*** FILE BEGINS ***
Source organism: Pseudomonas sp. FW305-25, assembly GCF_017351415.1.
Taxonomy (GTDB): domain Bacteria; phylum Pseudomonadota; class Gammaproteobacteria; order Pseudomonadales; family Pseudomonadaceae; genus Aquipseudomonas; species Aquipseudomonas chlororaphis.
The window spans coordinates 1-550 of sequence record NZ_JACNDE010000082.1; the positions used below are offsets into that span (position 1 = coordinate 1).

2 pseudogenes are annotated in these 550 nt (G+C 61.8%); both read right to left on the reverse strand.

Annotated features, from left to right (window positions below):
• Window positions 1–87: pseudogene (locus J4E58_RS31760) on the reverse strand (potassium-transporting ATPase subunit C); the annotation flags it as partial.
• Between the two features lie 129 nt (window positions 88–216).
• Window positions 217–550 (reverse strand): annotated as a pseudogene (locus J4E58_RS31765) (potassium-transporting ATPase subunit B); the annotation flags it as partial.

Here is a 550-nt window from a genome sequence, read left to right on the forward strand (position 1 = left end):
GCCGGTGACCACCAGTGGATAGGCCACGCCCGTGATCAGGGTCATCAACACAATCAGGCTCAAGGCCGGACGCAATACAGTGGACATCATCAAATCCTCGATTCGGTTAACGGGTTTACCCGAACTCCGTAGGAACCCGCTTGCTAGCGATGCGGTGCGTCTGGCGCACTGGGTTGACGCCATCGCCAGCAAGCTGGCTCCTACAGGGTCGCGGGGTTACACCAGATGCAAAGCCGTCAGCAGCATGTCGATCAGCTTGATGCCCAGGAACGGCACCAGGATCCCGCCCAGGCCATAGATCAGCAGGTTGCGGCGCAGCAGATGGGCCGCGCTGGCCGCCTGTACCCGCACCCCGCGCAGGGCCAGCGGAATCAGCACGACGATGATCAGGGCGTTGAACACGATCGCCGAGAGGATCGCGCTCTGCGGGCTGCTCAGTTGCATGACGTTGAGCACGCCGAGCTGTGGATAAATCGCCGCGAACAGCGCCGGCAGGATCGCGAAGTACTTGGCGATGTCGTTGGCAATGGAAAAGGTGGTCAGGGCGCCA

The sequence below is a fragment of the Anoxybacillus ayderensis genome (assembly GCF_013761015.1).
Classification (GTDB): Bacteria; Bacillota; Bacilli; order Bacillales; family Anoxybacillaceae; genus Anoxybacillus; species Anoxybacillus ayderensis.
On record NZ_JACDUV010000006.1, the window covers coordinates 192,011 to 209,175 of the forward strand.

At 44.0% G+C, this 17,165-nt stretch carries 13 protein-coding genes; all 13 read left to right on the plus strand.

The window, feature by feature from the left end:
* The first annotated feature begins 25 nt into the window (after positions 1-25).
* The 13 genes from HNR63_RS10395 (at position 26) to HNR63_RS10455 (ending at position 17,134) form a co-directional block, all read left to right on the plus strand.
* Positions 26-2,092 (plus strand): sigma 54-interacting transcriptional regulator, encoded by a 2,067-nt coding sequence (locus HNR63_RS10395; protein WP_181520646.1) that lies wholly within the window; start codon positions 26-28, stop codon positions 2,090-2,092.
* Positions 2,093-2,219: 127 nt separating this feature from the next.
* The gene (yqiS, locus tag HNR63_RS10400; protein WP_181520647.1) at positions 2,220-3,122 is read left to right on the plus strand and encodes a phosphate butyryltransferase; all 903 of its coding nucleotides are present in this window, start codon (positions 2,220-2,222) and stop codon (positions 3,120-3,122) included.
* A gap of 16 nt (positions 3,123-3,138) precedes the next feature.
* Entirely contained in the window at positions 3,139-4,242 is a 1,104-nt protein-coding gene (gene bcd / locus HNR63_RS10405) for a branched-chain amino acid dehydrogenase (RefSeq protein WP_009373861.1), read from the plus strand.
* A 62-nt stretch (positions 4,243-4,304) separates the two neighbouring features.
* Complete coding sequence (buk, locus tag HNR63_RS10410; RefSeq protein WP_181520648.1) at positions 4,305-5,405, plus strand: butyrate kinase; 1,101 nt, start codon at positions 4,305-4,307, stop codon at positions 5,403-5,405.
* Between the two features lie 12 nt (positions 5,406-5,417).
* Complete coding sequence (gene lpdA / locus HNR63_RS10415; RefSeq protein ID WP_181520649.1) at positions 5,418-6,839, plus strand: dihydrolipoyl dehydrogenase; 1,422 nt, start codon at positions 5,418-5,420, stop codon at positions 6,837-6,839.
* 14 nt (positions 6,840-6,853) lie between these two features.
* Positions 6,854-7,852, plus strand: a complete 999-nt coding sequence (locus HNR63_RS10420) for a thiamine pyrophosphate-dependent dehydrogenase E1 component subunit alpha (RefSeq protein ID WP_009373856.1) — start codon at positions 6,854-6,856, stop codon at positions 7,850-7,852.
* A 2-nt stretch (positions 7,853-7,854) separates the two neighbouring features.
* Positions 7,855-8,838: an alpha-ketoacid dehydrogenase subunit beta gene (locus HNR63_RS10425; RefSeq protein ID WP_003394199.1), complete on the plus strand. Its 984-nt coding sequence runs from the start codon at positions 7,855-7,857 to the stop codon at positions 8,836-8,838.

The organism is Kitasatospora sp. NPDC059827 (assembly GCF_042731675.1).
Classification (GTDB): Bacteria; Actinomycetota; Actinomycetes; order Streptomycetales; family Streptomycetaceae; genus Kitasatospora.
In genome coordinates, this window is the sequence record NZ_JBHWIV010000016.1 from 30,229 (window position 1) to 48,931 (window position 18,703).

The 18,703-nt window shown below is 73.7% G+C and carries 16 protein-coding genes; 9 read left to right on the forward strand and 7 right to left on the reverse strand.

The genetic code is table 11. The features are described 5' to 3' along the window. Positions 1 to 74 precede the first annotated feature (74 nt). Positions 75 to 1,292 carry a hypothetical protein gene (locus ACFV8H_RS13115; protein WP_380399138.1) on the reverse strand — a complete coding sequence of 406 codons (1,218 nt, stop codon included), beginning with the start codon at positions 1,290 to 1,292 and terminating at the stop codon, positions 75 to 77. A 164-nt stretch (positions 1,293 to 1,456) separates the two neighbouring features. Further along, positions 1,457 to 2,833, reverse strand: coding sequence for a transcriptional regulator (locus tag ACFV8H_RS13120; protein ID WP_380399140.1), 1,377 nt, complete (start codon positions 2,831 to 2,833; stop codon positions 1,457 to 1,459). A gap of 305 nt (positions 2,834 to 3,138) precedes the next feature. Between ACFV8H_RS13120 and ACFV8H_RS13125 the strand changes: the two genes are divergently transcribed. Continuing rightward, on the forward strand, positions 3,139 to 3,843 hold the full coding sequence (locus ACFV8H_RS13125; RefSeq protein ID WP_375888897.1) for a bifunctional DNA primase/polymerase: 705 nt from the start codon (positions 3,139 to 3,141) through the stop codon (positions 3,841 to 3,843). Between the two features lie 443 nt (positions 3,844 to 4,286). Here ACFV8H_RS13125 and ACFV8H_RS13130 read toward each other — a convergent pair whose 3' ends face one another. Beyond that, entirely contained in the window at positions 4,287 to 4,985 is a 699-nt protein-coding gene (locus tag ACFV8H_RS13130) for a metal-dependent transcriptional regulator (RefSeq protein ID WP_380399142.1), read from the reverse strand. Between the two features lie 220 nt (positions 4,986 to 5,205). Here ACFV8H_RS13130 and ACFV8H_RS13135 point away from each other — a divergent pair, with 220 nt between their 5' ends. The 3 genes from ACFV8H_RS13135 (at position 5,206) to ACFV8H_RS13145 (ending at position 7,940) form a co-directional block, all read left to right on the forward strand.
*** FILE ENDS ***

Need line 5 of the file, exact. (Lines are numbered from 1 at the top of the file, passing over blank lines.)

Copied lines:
Annotated features, from left to right (window positions below):